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LBJ Express Project Aims To Make Rush Hour Speed By ... For A Price

LBJ TEXpress
The I-635 view from above in February, 2014.

After four years of barricades, orange cones and blinking lights, the LBJ Express project is now officially open.

The new toll lanes, called TEXpress, are being hailed as the answer to congestion on 635. Traffic-weary drivers certainly hope so.

For those who must drive east or west, the LBJ Expressway is a bit of a sore spot.

“Traffic is what I think of as soon as I think of LBJ," says Raul Jimenez.

Jimenez has to drive from Dallas to DFW airport for work almost every day, so he’s been stuck in a 635 gridlock too many times to count. The LBJ Express project is supposed to clear that up.

“I think it helps out, for traffic, if you want to pay the extra dollar that is," says Jimenez.

You could end up paying a dollar, or 50 cents, or several dollars, depending on how many cars are on the road and how far you have to go.

It’s called “congestion management pricing” and it’s based on real-time traffic. You pay as little as 10 cents a mile during light traffic, up to 75 cents a mile at rush hour.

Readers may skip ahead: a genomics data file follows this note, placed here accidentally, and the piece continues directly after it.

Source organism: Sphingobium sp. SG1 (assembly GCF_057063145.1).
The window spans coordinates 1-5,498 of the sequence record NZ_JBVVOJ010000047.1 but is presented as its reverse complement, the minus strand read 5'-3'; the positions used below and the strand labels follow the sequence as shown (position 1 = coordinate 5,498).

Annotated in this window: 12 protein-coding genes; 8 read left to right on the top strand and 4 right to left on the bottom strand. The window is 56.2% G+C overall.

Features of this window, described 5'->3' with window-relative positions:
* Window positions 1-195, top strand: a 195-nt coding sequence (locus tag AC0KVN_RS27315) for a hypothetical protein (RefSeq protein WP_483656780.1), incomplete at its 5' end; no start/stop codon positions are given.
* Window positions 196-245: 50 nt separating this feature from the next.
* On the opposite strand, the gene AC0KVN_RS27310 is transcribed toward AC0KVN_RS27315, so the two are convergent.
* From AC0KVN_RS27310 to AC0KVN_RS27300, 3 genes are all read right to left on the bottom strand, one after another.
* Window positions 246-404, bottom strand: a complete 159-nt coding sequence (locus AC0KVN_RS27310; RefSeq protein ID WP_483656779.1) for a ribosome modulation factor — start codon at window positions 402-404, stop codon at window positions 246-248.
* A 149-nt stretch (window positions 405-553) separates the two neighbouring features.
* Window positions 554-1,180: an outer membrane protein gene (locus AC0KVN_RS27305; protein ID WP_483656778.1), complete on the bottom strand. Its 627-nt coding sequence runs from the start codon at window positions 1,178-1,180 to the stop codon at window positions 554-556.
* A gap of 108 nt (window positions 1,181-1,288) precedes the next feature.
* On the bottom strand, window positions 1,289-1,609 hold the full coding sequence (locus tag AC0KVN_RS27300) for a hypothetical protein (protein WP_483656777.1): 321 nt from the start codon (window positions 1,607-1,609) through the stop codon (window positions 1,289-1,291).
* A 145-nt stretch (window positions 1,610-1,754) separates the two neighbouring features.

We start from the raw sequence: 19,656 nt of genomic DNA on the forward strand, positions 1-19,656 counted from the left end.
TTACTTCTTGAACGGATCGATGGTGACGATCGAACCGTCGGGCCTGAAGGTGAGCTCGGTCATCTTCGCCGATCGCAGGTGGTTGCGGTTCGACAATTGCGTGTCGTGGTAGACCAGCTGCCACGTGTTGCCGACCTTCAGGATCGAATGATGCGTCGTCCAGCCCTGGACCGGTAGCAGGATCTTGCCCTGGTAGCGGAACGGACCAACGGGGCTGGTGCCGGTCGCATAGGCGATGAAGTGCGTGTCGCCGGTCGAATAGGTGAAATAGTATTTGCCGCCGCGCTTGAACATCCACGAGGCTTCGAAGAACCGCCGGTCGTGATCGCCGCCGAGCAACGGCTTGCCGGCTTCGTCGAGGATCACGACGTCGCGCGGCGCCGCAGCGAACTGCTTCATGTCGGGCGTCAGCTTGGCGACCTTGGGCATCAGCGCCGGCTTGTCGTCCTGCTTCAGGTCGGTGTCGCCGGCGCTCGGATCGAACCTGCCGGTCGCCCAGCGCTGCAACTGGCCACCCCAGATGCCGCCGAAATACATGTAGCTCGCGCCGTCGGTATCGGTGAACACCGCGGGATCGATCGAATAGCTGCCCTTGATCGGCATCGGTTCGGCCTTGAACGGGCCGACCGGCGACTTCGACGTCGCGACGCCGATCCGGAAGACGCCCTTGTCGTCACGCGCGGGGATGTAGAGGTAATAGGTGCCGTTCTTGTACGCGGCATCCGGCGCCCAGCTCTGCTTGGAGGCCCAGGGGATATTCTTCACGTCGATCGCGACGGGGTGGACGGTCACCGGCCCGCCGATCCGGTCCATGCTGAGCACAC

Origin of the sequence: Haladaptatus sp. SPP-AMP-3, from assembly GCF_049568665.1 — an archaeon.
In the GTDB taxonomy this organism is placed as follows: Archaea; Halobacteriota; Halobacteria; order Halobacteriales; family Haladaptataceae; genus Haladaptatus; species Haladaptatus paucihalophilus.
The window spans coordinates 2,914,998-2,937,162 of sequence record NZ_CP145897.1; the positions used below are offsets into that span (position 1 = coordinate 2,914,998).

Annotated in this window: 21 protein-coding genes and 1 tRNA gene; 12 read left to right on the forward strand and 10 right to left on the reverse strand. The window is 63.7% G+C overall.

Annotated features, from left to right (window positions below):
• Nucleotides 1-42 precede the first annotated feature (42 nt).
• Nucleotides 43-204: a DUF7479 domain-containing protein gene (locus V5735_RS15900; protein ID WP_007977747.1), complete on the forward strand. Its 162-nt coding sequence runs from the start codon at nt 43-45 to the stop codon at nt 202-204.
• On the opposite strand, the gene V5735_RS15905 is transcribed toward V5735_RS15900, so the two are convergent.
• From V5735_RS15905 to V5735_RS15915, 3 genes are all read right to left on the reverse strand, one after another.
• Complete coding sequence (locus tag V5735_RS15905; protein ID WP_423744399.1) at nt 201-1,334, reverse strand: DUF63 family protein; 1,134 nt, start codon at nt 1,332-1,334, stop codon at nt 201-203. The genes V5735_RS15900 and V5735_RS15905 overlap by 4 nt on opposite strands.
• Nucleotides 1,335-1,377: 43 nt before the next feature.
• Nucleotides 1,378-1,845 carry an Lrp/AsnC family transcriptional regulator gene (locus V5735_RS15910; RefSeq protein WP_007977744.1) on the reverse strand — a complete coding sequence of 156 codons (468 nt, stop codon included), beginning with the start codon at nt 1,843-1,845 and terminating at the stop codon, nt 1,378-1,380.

“I think it’s kind of bad that we have to pay to drive on a road. But what are you going to do? If you really got to get somewhere and it’s a quicker option, you’re either going to pay or not going to pay," says Chris Caskie.

Caskie says personally, he’d rather sit in traffic than fork over the extra toll money.

“Nah, I’ll wait," he says. "What’s being a few minutes late?”

The TEXpress toll lanes stretch from Greenville Avenue to Luna Road on 635. On I-35, they run from Northwest Highway to Valwood Parkway.

You get a discount if you have a toll tag or drive a motorcycle or carpool.

And while some drivers would rather idle in gridlock than pony up, others say flying across LBJ at rush hour? Priceless.

Courtney Collins has been working as a broadcast journalist since graduating from the Medill School of Journalism at Northwestern University in 2004. Before coming to KERA in 2011, Courtney worked as a reporter for NPR member station WAMU in Washington D.C. While there she covered daily news and reported for the station’s weekly news magazine, Metro Connection.